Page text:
We’re very excited to announce that on Wednesday, April 29th, we’ll be hosting a DELVE networking event at the Morbid Anatomy Museum in Brooklyn. Get your tickets here!
This event’s theme is Death + Art. With all of our events we curate interdisciplinary talks and performances that include a variety of artists and creatives who give presentations prior to an evening of mingling over drinks. For DELVE: Death + Art, we are interested in how artists may transcend literal or personal experience to examine such topics as war, obsolescence, the “death” of materials through loss of function, decay or disintegration, or how death and the past can be reframed in the present to create a spectacle, an oddity, or an educational experience. It is our hope that this exploration of death will result in a new creation. Through multiple platforms (the event, our blog, and social media), we will share the many ways that artists and thinkers may create a beginning from an end. We hope you can join us on this journey!
Over the next month, we will be sharing links, interviews, and guest blog posts by artists and creatives who deal with this topic in a wide variety of ways. Please be sure to follow us on social media and use the hashtag #delvedeath, if you have anything to share!
The night of the event, we have two artists who will be sharing their practice with us:
Spencer Merolla is an artist working in the medium of human hair. She has been making art as long as she can remember, beginning with obsessively coloring on the little cardboard inserts that come in packages of hosiery--and also on the walls of her childhood bedroom. Her interest in Victoriana stems from growing up in a sprawling, drafty Victorian house in Larchmont, NY and from being dragged by her mother to lectures with such scintillating titles as "Edith Wharton's Influence on Homes and Gardens."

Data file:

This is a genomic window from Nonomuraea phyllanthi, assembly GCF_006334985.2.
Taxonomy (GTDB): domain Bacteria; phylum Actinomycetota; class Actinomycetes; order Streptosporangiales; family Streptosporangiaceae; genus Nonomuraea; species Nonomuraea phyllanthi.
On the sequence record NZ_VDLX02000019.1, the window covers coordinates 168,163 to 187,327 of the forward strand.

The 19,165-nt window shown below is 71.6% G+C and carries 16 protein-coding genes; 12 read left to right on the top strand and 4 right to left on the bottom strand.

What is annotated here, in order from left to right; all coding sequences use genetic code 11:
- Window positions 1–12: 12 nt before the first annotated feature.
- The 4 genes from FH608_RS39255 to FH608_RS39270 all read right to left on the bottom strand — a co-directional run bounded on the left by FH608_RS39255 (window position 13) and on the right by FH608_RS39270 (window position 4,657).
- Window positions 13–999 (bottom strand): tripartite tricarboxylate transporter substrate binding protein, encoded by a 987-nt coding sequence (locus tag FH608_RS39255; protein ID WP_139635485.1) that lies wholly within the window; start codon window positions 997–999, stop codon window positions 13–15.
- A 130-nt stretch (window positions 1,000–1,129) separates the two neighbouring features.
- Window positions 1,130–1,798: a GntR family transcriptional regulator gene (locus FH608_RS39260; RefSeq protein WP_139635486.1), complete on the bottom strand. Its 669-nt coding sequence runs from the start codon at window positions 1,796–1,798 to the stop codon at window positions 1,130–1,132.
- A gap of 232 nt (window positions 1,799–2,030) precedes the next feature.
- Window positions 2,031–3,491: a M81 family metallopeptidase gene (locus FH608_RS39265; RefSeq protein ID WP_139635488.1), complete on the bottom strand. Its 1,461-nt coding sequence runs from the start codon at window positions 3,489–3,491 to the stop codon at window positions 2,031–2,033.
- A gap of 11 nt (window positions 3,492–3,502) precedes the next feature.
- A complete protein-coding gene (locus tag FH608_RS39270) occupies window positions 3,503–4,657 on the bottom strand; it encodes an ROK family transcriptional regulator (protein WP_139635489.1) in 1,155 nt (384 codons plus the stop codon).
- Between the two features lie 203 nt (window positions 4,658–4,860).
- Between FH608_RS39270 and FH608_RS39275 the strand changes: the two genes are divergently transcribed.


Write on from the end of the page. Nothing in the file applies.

Her recent work revisits the Victorian practice of sentimental hairwork from a contemporary perspective, investigating its emotional and performative aspects. Shifting attitudes toward mourning and death make the Victorian practice at odds with modern sensibilities, and this discordance offers an opportunity to reflect on our modern-day conventions of grief and remembrance.
She lives and works in Brooklyn.
Terence Hannum is a Baltimore based visual artist and musician who performs solo, with the avant-metal band Locrian (Relapse Records) and the dark synthpop duo The Holy Circle. Hannum is an Assitant Professor of Art at Stevenson University. He has had solo exhibitions at Guest Spot (Baltimore), Western Exhibitions (Chicago, IL), Stevenson University, Museum of Contemporary Art, Chicago, Gallery 400 at UIC (Chicago, IL). And in group shows at TSA (Brooklyn, NY), sophiajacob (Baltimore, MD), Allegra La Viola (NYC), City Ice Arts (Kansas City, MO) & Jonathan Ferrara Gallery (New Orleans, LA).
About the venue:
The Morbid Anatomy Museum is a new 4,200 square foot non-profit institution dedicated to the celebration and exhibition of artifacts, histories and ideas which fall between the cracks of high and low culture, death and beauty, and disciplinary divides.
The Morbid Anatomy Museum hosts the kind of temporary exhibitions that very few larger museums can produce; shows both large and small, drawing on private and public collections and calling on the scholarship and expertise of the greater Morbid Anatomy community. Our permanent collection houses a research library of over 1,000 books as well as artifacts such as memorial artworks, medical moulages, wax embryological models, natural history specimens, and a variety of uncanny artworks and artifacts from around the world.